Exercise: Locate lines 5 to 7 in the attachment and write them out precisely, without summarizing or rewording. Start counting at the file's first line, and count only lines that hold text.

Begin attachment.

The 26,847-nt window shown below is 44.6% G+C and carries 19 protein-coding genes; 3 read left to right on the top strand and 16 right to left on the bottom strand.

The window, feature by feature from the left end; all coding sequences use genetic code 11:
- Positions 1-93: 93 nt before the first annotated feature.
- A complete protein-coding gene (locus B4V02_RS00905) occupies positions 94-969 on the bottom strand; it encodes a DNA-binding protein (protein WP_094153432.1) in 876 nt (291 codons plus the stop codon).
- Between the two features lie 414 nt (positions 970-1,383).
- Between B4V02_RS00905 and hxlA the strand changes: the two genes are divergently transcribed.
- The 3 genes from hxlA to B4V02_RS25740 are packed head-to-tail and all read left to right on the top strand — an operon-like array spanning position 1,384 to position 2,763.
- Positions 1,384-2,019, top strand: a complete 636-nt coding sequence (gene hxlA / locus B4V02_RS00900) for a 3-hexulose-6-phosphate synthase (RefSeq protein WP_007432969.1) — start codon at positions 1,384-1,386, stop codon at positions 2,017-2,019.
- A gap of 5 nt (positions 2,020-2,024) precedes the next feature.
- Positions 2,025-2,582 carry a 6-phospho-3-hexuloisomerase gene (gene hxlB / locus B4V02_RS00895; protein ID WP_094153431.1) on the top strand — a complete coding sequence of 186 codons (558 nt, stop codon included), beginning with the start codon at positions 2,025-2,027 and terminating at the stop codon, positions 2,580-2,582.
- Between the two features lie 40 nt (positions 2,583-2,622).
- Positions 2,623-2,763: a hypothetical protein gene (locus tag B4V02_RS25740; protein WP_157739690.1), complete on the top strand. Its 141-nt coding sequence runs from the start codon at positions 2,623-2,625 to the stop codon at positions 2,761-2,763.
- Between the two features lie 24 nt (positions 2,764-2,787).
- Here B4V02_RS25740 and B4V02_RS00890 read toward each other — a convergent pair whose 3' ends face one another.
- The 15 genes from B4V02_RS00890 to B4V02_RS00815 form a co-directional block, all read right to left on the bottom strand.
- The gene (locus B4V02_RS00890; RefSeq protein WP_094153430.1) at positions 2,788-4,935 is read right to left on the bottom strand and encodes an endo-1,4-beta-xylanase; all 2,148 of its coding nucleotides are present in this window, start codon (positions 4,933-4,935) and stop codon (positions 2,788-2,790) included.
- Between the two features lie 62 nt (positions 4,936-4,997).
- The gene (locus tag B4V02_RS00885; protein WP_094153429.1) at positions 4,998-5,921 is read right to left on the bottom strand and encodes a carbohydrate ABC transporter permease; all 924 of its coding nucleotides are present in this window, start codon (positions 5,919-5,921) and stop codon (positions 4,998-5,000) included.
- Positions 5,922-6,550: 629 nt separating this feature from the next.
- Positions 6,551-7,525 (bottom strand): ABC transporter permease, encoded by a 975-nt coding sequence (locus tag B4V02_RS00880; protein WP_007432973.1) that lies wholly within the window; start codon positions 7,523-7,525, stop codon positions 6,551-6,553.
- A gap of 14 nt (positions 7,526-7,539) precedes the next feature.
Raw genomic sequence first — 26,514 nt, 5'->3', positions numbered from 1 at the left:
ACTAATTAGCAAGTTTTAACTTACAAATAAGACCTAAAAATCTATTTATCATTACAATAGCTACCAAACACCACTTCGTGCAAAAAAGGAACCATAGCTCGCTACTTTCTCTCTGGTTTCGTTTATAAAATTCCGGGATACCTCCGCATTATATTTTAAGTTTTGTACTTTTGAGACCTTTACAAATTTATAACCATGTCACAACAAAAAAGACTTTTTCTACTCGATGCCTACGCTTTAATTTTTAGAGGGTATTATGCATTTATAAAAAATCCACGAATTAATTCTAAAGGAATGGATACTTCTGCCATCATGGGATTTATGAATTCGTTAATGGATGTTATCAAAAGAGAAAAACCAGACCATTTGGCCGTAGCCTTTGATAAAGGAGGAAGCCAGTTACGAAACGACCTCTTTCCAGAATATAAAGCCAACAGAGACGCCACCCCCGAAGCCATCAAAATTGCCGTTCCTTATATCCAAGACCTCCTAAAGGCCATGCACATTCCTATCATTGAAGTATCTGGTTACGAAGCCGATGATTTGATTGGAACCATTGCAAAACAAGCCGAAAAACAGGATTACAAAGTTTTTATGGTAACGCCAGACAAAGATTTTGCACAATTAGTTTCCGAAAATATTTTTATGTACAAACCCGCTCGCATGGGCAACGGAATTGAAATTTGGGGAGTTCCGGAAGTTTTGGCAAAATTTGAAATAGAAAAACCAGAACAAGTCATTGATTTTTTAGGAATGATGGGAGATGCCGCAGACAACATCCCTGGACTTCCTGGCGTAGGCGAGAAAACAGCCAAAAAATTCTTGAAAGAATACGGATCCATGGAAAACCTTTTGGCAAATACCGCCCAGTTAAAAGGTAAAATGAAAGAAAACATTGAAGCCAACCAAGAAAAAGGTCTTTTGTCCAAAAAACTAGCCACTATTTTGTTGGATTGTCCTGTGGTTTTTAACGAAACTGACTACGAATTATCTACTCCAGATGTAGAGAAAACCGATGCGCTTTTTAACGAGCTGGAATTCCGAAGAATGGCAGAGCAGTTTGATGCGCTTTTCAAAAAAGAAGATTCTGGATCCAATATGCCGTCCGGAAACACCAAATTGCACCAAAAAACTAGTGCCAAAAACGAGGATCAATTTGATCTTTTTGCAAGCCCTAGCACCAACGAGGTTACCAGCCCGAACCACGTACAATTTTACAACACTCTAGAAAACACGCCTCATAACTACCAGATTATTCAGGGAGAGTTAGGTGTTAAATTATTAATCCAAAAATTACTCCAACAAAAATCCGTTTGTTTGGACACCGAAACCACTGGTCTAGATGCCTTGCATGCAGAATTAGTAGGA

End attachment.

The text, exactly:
- Between the two features lie 414 nt (positions 970-1,383).
- Between B4V02_RS00905 and hxlA the strand changes: the two genes are divergently transcribed.
- The 3 genes from hxlA to B4V02_RS25740 are packed head-to-tail and all read left to right on the top strand — an operon-like array spanning position 1,384 to position 2,763.